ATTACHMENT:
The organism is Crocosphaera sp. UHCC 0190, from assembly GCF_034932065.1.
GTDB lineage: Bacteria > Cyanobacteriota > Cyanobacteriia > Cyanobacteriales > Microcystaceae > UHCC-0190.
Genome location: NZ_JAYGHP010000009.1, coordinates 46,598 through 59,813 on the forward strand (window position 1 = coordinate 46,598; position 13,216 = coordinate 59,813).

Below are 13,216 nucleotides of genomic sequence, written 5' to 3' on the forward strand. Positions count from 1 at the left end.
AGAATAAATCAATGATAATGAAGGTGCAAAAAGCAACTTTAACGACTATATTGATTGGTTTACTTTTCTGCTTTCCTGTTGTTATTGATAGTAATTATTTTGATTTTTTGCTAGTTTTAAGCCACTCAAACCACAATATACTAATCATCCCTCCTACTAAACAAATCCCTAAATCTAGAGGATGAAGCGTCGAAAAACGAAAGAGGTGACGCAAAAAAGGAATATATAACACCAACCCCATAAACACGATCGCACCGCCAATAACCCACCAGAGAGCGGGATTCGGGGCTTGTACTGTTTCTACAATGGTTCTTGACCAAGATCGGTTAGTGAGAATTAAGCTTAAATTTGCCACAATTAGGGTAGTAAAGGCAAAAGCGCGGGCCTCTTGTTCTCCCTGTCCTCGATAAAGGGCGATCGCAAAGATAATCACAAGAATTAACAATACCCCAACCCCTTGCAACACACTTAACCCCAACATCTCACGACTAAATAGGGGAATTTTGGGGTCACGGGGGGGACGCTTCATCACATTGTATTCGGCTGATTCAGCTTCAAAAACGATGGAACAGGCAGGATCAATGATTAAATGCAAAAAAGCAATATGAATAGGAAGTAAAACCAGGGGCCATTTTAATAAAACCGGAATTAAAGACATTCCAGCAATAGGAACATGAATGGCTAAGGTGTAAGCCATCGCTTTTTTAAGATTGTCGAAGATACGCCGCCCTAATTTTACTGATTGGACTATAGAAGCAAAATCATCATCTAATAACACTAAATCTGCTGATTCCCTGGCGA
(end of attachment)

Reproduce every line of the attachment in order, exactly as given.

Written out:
The organism is Crocosphaera sp. UHCC 0190, from assembly GCF_034932065.1.
GTDB lineage: Bacteria > Cyanobacteriota > Cyanobacteriia > Cyanobacteriales > Microcystaceae > UHCC-0190.
Genome location: NZ_JAYGHP010000009.1, coordinates 46,598 through 59,813 on the forward strand (window position 1 = coordinate 46,598; position 13,216 = coordinate 59,813).

Below are 13,216 nucleotides of genomic sequence, written 5' to 3' on the forward strand. Positions count from 1 at the left end.
AGAATAAATCAATGATAATGAAGGTGCAAAAAGCAACTTTAACGACTATATTGATTGGTTTACTTTTCTGCTTTCCTGTTGTTATTGATAGTAATTATTTTGATTTTTTGCTAGTTTTAAGCCACTCAAACCACAATATACTAATCATCCCTCCTACTAAACAAATCCCTAAATCTAGAGGATGAAGCGTCGAAAAACGAAAGAGGTGACGCAAAAAAGGAATATATAACACCAACCCCATAAACACGATCGCACCGCCAATAACCCACCAGAGAGCGGGATTCGGGGCTTGTACTGTTTCTACAATGGTTCTTGACCAAGATCGGTTAGTGAGAATTAAGCTTAAATTTGCCACAATTAGGGTAGTAAAGGCAAAAGCGCGGGCCTCTTGTTCTCCCTGTCCTCGATAAAGGGCGATCGCAAAGATAATCACAAGAATTAACAATACCCCAACCCCTTGCAACACACTTAACCCCAACATCTCACGACTAAATAGGGGAATTTTGGGGTCACGGGGGGGACGCTTCATCACATTGTATTCGGCTGATTCAGCTTCAAAAACGATGGAACAGGCAGGATCAATGATTAAATGCAAAAAAGCAATATGAATAGGAAGTAAAACCAGGGGCCATTTTAATAAAACCGGAATTAAAGACATTCCAGCAATAGGAACATGAATGGCTAAGGTGTAAGCCATCGCTTTTTTAAGATTGTCGAAGATACGCCGCCCTAATTTTACTGATTGGACTATAGAAGCAAAATCATCATCTAATAACACTAAATCTGCTGATTCCCTGGCGA